How to Grow Pilea Depressa | Baby Tears Plant Care

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Published on: 12.09.2023
Sakshi Kasat
Written by
Sakshi Kasat, an indoor gardener and content creator from Indore, India, transitioned from teaching to follow her gardening passion during the pandemic. She's an expert in indoor gardening, with over 150 articles published. Her favorite plant, the Peace Lily, reflects her mission to inspire others. In gardening and writing, she finds pure inspiration and contentment.

Pilea depressa, with its delicate and lush green foliage, is a popular choice among plant enthusiasts. Read more to know how to grow them.

Pilea Depressa

Commonly known as Baby Tears or Corsican Creeping Charlie, it is a low-growing, creeping perennial plant belonging to the Urticaceae family. Here’s some detailed information about Pilea Depressa.

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Pilea Depressa Information

Pilea depressa has small, round, succulent-like leaves that are bright green and have a glossy texture. The leaves are densely packed on the trailing stems, creating a carpet-like effect as the plant spreads and forms a mat of foliage. The stems are delicate and thin, adding to the light and attractive appearance of the plant.

Pilea depressa is a low-growing plant with a maximum height of about 5 to 10 centimeters. It can spread up to 30 to 45 centimeters in width as a trailing plant.

Pilea depressa is native to the Caribbean, found explicitly in regions like Cuba and Jamaica. It grows in shaded and moist areas like forest floors and riverbanks. Pilea depressa is not native to India but is widely cultivated as an ornamental plant in various regions. It is commonly grown as a houseplant or used in shaded outdoor gardens due to its attractive and spreading growth habit.

Pilea Depressa plant is commonly known by the following names in different Indian languages:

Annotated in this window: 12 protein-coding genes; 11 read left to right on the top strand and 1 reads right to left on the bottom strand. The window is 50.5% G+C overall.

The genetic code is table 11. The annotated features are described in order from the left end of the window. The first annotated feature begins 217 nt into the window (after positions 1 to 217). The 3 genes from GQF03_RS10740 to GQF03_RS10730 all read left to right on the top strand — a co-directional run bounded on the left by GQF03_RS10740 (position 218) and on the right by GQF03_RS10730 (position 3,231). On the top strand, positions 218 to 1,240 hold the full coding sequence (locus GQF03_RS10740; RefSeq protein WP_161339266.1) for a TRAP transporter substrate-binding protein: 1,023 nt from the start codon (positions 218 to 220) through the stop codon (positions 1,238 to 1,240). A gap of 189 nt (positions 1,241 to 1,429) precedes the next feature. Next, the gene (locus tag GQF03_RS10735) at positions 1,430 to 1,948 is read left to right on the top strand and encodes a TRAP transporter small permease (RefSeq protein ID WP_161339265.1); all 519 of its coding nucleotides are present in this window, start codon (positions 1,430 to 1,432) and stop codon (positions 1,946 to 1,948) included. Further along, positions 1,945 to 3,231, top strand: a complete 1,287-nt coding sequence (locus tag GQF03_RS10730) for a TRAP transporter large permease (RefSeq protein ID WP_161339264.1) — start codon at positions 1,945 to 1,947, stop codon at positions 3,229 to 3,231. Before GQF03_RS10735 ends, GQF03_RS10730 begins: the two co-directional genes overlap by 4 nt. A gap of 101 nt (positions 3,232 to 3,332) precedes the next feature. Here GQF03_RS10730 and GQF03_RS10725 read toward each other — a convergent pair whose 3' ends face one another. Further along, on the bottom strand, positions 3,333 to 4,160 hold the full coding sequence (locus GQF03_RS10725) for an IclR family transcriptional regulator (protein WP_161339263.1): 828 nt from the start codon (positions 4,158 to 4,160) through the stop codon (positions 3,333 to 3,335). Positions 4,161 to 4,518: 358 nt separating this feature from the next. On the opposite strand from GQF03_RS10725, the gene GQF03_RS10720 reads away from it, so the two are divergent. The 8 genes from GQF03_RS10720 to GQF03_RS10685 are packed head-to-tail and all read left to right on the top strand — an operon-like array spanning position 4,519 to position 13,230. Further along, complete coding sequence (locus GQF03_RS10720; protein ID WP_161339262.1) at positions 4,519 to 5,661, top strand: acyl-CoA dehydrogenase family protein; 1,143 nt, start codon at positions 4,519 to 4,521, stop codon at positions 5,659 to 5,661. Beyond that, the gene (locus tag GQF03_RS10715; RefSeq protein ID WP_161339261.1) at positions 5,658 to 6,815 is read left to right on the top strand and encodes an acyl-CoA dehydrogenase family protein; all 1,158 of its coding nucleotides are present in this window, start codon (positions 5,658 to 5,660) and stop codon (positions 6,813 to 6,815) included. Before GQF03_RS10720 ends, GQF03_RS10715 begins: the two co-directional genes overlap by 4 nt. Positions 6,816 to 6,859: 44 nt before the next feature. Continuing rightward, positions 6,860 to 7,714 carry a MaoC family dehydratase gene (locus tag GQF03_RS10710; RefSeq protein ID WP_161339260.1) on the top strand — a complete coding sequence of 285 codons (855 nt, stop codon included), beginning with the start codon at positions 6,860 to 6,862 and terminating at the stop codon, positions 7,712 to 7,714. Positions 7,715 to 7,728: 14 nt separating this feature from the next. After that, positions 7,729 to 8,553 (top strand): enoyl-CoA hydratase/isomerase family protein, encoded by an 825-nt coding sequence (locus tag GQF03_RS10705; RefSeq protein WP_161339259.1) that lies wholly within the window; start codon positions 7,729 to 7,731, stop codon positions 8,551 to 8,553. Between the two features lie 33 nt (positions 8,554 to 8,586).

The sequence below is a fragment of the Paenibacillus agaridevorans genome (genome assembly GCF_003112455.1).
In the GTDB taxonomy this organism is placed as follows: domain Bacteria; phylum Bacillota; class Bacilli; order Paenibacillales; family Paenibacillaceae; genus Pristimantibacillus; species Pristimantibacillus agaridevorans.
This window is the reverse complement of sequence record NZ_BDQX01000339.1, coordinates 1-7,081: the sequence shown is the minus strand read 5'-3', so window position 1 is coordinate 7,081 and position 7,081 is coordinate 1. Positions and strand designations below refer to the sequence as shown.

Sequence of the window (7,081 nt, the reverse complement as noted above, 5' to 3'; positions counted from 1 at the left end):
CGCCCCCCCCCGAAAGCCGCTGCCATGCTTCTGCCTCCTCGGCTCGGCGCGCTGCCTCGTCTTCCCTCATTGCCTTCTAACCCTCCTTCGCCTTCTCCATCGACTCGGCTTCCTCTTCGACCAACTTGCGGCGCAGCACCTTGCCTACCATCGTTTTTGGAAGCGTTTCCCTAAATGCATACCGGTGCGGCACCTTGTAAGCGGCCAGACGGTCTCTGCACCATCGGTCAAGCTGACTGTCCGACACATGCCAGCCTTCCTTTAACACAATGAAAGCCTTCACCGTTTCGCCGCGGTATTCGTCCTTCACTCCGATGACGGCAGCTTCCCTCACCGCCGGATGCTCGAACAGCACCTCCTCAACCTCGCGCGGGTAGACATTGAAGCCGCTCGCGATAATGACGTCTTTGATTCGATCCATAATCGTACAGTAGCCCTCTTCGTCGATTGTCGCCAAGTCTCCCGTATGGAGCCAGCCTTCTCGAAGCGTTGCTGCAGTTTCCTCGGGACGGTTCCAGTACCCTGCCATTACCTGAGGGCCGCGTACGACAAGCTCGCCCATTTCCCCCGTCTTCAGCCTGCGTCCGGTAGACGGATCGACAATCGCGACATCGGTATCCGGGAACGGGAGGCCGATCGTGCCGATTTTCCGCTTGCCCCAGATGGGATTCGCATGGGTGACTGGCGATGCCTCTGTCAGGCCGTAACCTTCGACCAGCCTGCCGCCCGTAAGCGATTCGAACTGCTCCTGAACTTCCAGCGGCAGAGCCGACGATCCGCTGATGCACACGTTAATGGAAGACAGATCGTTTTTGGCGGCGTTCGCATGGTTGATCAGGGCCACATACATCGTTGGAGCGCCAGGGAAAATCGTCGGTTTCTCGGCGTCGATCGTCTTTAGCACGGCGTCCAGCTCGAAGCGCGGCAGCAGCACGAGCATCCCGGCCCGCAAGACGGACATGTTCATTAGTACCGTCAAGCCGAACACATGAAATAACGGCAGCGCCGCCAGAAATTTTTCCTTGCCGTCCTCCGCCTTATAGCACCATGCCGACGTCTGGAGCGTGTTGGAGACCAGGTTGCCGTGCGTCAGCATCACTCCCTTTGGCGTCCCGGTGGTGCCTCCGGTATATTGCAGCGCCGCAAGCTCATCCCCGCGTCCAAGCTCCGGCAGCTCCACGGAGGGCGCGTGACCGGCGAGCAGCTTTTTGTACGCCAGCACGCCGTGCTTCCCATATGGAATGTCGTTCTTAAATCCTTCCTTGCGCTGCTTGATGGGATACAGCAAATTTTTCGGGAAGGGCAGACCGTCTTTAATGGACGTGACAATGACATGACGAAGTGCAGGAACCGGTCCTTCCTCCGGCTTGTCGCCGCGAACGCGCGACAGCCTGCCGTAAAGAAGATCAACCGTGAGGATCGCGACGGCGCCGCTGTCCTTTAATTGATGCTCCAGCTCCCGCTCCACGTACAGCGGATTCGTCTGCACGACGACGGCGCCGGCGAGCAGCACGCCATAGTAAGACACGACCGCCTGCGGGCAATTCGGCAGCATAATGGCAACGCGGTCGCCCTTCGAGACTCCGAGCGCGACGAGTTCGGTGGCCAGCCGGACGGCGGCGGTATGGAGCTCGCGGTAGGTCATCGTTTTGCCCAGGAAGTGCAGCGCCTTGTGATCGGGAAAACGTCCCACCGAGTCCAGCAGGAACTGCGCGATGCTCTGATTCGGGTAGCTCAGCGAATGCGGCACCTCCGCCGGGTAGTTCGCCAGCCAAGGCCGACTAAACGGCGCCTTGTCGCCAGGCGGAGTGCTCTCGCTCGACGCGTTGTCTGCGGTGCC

Hindi: अर्जुनी (Arjuni)
Bengali: পাথরবলি (Pathor-boli)
Tamil: அகத்தி பூண்டிக்கீரை (Agathi Pundikkirai)
Telugu: చిన్న బాడాకు (Chinna Badaku)
Kannada: ಕುದುರುಸೊಪ್ಪು (Kudurusoppu)
Malayalam: കരിംനരങ്ങ (Karimnaranga)
Marathi: अंघोळी (Angholi)
Gujarati: મીઠો પરદેશી (Mitho Paradeshi)
Punjabi: ਮੂਸਾ ਪੁੱਦਾ (Moosa Pudda)


How to Grow Pilea Depressa?Pilea Depressa 2

Pilea depressa can be propagated easily through stem cuttings. Here’s a step-by-step guide on how to propagate them:

  • Firstly, choose healthy and mature stems from the Pilea depressa plant for propagation. Look for stems at least a few inches long and with a few leaves.
  • Using clean and sharp scissors or pruning shears, make a clean cut just below a leaf node. This is where the roots will develop.
  • Trim off the lower leaves on the stem, leaving only a few leaves at the top. This will help reduce moisture loss and encourage the plant to put more energy into root development.
  • Fill small pots with a well-draining potting mix. Insert the stem cuttings into the soil, burying the node where the roots will form. Gently press the soil around the stem to secure it in place.
  • To help the cuttings establish roots, you can create a humid environment around them. You can do this by placing a clear plastic bag or using a plastic dome to cover the pots. This will help retain moisture and increase humidity, promoting root growth.